Councillors have approved a council tax rise of 2.99% from April in what is described as a second ‘Budget for Recovery.’
Kirklees Council’s budget includes a £4 million injection into frontline environmental services, nearly £3 million extra financial support for residents hit by increases in their cost-of-living, £4.9 million funding to accelerate regeneration in towns across Kirklees and £10 million extra for roads maintenance and repairs.
The budget was approved at a four-hour meeting at Huddersfield Town Hall on Wednesday night.
The Government has capped council tax increases at 2.99% of which 1% goes directly into social care services through the Government’s Adult Social Care Precept.
The budget equates to an increase of 63p each week for residents living in a Band A property and 94p for a Band D home.
Cabinet member for corporate services, Clr Paul Davies, said: “This budget gives a cash injection to frontline services that make a real difference to everyone’s quality of life.
“It will mean extra investment in tidying up towns and neighbourhoods, tackling fly-tipping and keeping our green spaces even safer and cleaner. It also provides the council with an additional £10 million for extra roads maintenance and repairs.
“As everyone’s cost of living increases, this budget will increase our financial support for Kirklees residents who need it most by expanding our local welfare provision.”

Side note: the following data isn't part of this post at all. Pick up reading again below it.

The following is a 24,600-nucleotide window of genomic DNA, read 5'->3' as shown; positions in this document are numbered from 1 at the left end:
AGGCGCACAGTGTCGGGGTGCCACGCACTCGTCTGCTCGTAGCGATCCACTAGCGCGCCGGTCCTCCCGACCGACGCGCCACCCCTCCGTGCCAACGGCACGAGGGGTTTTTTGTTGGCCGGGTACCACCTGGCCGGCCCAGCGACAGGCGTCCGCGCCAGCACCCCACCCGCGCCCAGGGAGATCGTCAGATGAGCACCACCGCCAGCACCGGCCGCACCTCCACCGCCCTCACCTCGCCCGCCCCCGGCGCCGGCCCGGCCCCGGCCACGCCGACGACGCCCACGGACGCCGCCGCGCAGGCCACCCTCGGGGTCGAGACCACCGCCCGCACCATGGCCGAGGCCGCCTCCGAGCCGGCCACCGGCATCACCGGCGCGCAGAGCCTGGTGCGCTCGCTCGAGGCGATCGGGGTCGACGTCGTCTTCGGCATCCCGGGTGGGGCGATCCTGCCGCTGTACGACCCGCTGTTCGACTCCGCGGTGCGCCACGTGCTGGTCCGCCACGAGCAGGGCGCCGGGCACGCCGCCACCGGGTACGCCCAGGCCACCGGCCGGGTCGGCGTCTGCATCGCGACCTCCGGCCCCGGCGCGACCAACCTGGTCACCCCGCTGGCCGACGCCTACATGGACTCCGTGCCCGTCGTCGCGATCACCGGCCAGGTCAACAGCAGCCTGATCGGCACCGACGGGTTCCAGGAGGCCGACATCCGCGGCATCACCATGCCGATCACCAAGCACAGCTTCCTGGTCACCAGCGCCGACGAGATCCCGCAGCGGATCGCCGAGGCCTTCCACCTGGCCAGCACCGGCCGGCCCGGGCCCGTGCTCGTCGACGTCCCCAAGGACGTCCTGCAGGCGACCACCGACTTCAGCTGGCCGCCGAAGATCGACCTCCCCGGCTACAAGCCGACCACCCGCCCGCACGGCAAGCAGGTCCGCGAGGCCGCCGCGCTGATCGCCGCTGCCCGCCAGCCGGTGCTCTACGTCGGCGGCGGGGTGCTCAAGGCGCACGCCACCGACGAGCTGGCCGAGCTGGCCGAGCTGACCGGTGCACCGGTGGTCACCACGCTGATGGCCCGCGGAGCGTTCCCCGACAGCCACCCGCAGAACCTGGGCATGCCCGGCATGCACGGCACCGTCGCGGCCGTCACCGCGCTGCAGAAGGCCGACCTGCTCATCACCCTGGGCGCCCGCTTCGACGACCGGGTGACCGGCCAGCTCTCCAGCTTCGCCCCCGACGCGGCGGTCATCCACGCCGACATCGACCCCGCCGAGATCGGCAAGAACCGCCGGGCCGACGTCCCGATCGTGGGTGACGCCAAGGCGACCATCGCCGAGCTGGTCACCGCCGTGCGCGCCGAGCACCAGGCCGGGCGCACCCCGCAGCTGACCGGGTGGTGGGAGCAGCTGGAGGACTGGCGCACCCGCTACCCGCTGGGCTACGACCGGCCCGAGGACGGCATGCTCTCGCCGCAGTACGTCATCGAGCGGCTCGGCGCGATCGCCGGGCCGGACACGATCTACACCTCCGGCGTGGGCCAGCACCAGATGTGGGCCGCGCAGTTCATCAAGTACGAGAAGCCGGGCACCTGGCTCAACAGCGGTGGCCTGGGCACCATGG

Clr Davies said the budget was also about the “long-term prosperity of everyone in Kirklees.”
Council leader Shabir Pandor said the council wanted to do more but needed to tackle the “economic challenges” around people’s quality of life.
He added: “With solutions from the Government not being offered, we will need to look after our own through this budget, and that is why we will have to see an increase in our council tax by 2.99%.
“One per cent of this increase is the Government’s Adult Social Care precept, because the long wait for a national solution to its funding continues. However, the long-term solution is a real concern.
“Funding adult social care in Kirklees comes at an annual cost of £108 million which is 32% of our overall budget. Something needs to change at a national level.
“Many residents also face a cost-of-living crisis this year, so we will step in with financial support for those who really need it. We will also continue our investment in transforming services for young people who are most at risk of being excluded.
“We’re a diverse borough and every community has its own unique challenges and we’re investing the money needed to tackle them in a more targeted away, working with local councillors in every ward to make sure no one is left behind.”
Clr Pandor said, due to austerity cuts, Kirklees had lost around 60p in every £1 of funding from central government, meaning a loss of £200 million from the budget since 2010.